The Divine Feminine (2016)
Rap / Hip-Hop
REMember / Warner Bros.
Remember the days when Mac Miller was just “Easy Mac with the cheesy raps”? Yep, he was the dude in the Pitt basketball jersey sitting on his bed in what might be the most cringe-inducing mixtape cover out there. He was immature with a little too much braggadocio. Fortunately, Mac started to find his footing and started to mature over the years through releases like Best Day Ever, Blue Slide Park, and most recently GO:OD AM. Each of these releases, whether they were mixtapes or studio albums, had a different theme but they all had one thing in common. They were all stepping stones to where Mac is now in terms of his maturity. With the release of his fourth studio album, The Divine Feminine, we receive a Mac that is way more mature and maybe way more complex than ever before. It’s a unique album that demonstrates just how far the Pittsburgh rapper has come since his Taylor Allderdice days where he was slinging mixtapes in hopes of making it big.
First let’s begin with what makes Mac’s fourth go-around so unique in the current climate of Rap…it’s an album entirely focused on “love.” Yeah, every single song explores the idea of love and relationships. That’s not something you really see in today’s rap industry. Rappers are always quick to brag about their money and their women, but Mac takes a softer and more sentimental approach with his latest project. Look no further than the album’s premiere single, “Dang!” featuring the talented Anderson .Paak. Mac straight up says it himself in his rhymes…he needs to find his softer and more sensitive side, something that goes against the grain of orthodox hip-hop.
There’s a lot of steamy material within the concise 10 song LP. “Stay” is an intimate plea to Mac’s girl, begging her to stay the night. The song’s laced with some great jazz instrumentals; an abundance of trumpets and saxophone that will make anyone snap their fingers. There’s also “Skin,” which is the closest thing you’ll find to a sex-ready song. Mac himself mutters, “So finally I made a f***ing song,” over a beat so smooth and sensual that it’s sure to fog up your windows. Let’s not forget about Mac’s collaboration with Ariana Grande, “My Favorite Part,” that might as well be the announcement of the two’s relationship. It’s a genuine song that wonderfully displays the two’s mutual feelings for each other in a passionate way. What a couple.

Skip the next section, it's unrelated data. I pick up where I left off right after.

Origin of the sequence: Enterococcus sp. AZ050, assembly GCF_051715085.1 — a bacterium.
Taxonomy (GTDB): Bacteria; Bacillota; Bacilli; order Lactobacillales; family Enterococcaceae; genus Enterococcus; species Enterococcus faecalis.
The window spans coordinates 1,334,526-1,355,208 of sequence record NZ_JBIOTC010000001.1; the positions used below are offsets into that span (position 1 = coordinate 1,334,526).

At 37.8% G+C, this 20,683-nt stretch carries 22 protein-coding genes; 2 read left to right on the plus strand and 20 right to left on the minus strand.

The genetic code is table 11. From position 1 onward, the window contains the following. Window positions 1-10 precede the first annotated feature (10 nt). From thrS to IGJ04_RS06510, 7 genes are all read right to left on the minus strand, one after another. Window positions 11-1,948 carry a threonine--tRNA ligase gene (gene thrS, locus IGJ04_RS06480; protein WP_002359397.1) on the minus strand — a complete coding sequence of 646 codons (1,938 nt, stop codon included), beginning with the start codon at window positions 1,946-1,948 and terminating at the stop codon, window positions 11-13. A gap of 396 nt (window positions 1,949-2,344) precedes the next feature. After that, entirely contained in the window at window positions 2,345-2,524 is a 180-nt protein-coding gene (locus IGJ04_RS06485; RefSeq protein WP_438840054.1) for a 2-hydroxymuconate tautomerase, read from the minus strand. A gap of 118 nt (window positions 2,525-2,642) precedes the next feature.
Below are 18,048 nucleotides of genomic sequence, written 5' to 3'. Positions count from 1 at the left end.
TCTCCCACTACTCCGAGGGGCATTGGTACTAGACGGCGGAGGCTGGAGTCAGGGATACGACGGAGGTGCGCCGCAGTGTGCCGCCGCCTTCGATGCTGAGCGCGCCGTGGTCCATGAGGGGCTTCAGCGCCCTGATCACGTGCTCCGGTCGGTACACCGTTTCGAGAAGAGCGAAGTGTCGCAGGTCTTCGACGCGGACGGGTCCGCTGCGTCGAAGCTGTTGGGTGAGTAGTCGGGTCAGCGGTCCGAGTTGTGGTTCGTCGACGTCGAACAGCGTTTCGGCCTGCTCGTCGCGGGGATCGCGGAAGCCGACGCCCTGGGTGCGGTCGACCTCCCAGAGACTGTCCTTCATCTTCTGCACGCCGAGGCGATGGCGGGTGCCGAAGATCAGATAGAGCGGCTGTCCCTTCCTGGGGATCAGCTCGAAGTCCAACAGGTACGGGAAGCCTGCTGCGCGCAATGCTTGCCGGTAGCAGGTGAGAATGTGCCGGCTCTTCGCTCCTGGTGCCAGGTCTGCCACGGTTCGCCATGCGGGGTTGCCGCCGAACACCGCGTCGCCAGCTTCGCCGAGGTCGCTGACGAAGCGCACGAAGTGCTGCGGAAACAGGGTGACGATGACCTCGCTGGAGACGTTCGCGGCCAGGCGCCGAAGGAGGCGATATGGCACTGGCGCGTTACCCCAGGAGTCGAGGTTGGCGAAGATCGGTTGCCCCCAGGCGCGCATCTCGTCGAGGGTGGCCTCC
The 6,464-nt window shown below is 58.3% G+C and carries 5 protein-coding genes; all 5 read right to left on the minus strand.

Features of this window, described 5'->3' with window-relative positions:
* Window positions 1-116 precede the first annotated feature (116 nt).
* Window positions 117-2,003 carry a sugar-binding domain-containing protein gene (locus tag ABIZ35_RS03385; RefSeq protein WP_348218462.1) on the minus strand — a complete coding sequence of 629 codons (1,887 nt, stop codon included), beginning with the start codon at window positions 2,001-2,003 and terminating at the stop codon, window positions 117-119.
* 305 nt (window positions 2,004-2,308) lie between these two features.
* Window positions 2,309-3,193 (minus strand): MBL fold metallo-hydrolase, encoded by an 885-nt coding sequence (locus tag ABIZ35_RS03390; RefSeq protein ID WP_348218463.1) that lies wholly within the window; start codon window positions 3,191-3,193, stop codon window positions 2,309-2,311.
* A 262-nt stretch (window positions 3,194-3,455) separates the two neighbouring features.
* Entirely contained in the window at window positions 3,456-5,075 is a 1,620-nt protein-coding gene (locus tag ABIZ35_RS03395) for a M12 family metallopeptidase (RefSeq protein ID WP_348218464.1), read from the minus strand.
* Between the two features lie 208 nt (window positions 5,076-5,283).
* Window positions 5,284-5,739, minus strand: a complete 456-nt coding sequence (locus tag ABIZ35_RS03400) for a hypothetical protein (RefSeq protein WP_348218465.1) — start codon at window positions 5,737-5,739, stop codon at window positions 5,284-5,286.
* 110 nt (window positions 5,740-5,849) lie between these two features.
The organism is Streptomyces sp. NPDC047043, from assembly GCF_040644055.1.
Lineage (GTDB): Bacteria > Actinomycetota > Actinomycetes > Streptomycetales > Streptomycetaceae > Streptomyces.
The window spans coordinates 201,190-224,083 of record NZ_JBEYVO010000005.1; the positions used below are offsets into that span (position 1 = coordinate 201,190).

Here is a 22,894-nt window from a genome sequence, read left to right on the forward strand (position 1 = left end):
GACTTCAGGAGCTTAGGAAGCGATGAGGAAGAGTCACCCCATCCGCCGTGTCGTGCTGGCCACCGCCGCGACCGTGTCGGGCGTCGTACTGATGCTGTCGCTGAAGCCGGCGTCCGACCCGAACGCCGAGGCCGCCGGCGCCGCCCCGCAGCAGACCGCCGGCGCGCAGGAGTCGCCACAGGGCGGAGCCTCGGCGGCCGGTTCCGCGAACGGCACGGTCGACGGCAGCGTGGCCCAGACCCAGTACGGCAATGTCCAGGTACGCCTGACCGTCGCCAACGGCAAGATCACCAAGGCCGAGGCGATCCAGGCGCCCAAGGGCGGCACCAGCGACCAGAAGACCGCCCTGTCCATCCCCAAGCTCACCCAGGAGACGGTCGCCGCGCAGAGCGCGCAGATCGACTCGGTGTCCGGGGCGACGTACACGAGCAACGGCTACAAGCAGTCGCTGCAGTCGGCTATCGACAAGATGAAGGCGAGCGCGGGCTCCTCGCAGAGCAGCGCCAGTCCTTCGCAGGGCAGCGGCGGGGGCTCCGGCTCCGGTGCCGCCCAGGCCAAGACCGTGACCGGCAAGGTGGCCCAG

Another thing to note is Mac Miller’s complexity that he brings to his lyrics. Mac Miller isn’t new to exploring complex themes. Just look at projects like Watching Movies with the Sound Off and Faces. That same brand of intricacy makes its way onto the album on songs like “Cinderella” and “Planet God Damn,” which features a wonderful sounding hook from Njomza. Despite this fact, there are still some immature lyrics that poke their way through some of the material that at times mucks up the final product. Lines like “I just eat p***y, other people need food” made me shake my head. C’mon Mac, there’s no room for juvenile remarks on such a complex album as this. Hey, I guess everyone still has room to mature right?
Whether you like it or not, there’s also a lot of singing on the part of Mac Miller. To be honest, I’m still not entirely sold on Mac’s singing voice, which made me a little worried going into the album for the first time. He’s experimented with it in the past, and to be fair, he has improved as time’s progressed. There are some songs on the album where his singing works really well, and other times where it sits at mediocrity. In the end, I think I am more sold on Mac’s voice then I ever was before. That’s a compliment that you can take to the bank.
There’s a bevy of collaborators on the album, besides the ones I’ve mentioned already. Bilal lends his voice to the outro for “Congratulations,” a song that floats on cloud-high piano melodies and mellow jazz. Kendrick Lamar lends his ability to the album’s final track, “God Is Fair, Sexy Nasty,” an interestingly titled cut full of passion and lyricism. Instead of rapping a verse, Kendrick harmonizes with Mac and acts as a supplement to the record, which works extremely well. As a big Kendrick fan I was hoping to hear a beefy verse, but I can’t really complain with his contribution to the song. The one feature that didn’t work too well was Cee-Lo Green, who’s featured on the simply-titled track “We.” It’s a solid song with a goes-down-easy hook, but Cee-Lo Green just felt like an afterthought. He didn’t really add much to the track and felt tacked on.
I have to give major props to Mac Miller for dedicating an entire album to the complex concept of love. That sounds like a terrifying endeavor, an idea that could go horribly wrong if not handled with care and expertise. Fortunately, Mac dives into the topic with complexity and maturity that makes The Divine Feminine a stand-out. The album also has some of the best production I have heard from a Mac Miller project. It’s almost worth releasing an instrumental mix of the record. Although the album’s not completely perfect, it’s still prime Mac, a rapper who has come a long way since his days as Easy Mac with the cheesy raps. (God…what an awful name for a rapper…)